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Reenactments almost kill 'I Shouldn't Be Alive'

''I Shouldn't Be Alive" ought to make ''Survivor" look like a backyard game of Twister. This adventure series chronicles the kind of hunger, dehydration, and psychological strain that would send Jeff Probst's fame hogs gunning for the medical tent. About real people who've survived battles with nature, ''I Shouldn't Be Alive" aims to give us a fact-based disaster movie every week, from the first signs of frostbitten despair to the sunny triumph of the human spirit at the closing credits.

Alas, the show is loaded with reenactments. Long reenactments featuring acting that plays like a scene-study class with a big budget for fake blood. The show, which premieres tonight at 9 on the Discovery Channel, relies so heavily on these amateurish re-creations that it undermines its otherwise mind-blowing survival stories. Generally speaking, documentary reenactments of true events are distracting at best. Here, they seem to bury the extreme drama under an avalanche of cheese chunks. They seriously compromise the show's potential to shock and move us with worst-case scenarios.

Tonight's episode tells the awesome story of two women and three men who set sail in 1982 from Bar Harbor, Maine, for Fort Lauderdale, Fla., on a yacht named the Trashman. Early on, the boat is pounded by a storm which leaves them with no engine, no sails, and finally, when a cabin window breaks, no boat. The five quickly make it onto an inflatable rubber dinghy, all of them unharmed except Meg, who is bleeding from bone-deep wounds. But as the days stretch on, each person becomes increasingly sapped and broken.

They try to keep warm by overturning the dinghy and huddling together underneath. But, well, those little taps on the toes? Who knew sharks liked to play footsie? So they wait it out in the tiny boat, as infection spreads among them and alliances form. Two of the men drink ocean water, a mistake that causes nightmarish hallucinations in an already nightmarish situation. And things continue to go from bad to worse, as the sharks succeed in having a human snack or two and as the ailing Meg begins to go mad and speak in tongues.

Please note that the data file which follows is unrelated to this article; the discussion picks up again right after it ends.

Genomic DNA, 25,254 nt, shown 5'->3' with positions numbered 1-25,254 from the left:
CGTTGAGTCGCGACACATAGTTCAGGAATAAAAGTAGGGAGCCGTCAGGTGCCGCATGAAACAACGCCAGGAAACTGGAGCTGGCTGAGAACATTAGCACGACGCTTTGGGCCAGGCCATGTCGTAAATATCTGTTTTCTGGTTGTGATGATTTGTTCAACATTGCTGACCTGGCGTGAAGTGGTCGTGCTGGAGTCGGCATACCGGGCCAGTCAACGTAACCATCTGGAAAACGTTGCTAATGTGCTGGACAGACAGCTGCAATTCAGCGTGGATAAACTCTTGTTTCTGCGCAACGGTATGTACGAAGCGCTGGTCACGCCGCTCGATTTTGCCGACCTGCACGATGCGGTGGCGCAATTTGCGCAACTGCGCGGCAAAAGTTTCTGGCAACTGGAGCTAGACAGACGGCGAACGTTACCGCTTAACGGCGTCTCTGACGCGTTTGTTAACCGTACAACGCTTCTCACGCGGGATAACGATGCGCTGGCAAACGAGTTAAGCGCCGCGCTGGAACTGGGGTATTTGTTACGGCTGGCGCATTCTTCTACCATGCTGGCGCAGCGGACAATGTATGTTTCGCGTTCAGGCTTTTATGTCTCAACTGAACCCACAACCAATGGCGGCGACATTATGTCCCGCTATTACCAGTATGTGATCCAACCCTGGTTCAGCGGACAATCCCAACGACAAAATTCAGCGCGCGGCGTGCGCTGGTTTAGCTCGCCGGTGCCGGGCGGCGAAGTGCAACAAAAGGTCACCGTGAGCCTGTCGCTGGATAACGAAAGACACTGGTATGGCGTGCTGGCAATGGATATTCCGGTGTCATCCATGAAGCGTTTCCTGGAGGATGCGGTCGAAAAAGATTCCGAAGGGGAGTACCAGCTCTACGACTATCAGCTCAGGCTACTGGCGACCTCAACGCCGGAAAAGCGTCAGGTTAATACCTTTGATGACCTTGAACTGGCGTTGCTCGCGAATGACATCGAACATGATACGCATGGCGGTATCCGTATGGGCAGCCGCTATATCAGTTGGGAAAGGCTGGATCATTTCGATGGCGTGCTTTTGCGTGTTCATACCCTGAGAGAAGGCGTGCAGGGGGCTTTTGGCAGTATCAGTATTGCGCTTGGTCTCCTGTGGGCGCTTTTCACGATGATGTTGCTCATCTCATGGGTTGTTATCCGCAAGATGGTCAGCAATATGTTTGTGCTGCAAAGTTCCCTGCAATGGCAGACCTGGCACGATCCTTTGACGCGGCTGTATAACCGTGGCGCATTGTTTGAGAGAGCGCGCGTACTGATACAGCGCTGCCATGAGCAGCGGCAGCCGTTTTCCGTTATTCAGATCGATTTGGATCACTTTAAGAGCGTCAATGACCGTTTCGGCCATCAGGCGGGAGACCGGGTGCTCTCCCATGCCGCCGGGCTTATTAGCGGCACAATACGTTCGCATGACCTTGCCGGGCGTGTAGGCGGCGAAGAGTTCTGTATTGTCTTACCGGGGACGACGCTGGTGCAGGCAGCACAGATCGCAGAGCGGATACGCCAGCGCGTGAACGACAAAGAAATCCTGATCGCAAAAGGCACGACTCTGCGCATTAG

The reenactments are interwoven with interviews with two of the Trashman five, and those segments work best. They're just talking-head bits, but nonetheless compelling as the survivors' eyes become electrified by memories of their story. They've obviously gone over the events many times, and yet they still convey them with pure intensity and, at moments, emotion. Survivor Deborah Scaling Kiley, who also documented the shipwreck in the book ''Untamed Seas," is particularly driving in her narrative.

But the acting in the reenactments, which fill out most of the ''I Shouldn't Be Alive" hour, is overwrought. The woman playing the injured Meg winds up like a parody of Linda Blair in ''The Exorcist." And the two men having hallucinations behave like extras from ''Reefer Madness." One of them is supposed to be a scraggly, beer-loving skipper, but he looks more like a bratty slacker; the other is meant to be an alcoholic womanizer, but he comes off like a giddy psychopath. All together, they might have been more aptly cast in a ''Gilligan's Island" remake, instead of this harrowing recollection of tragedy.

Matthew Gilbert can be reached at

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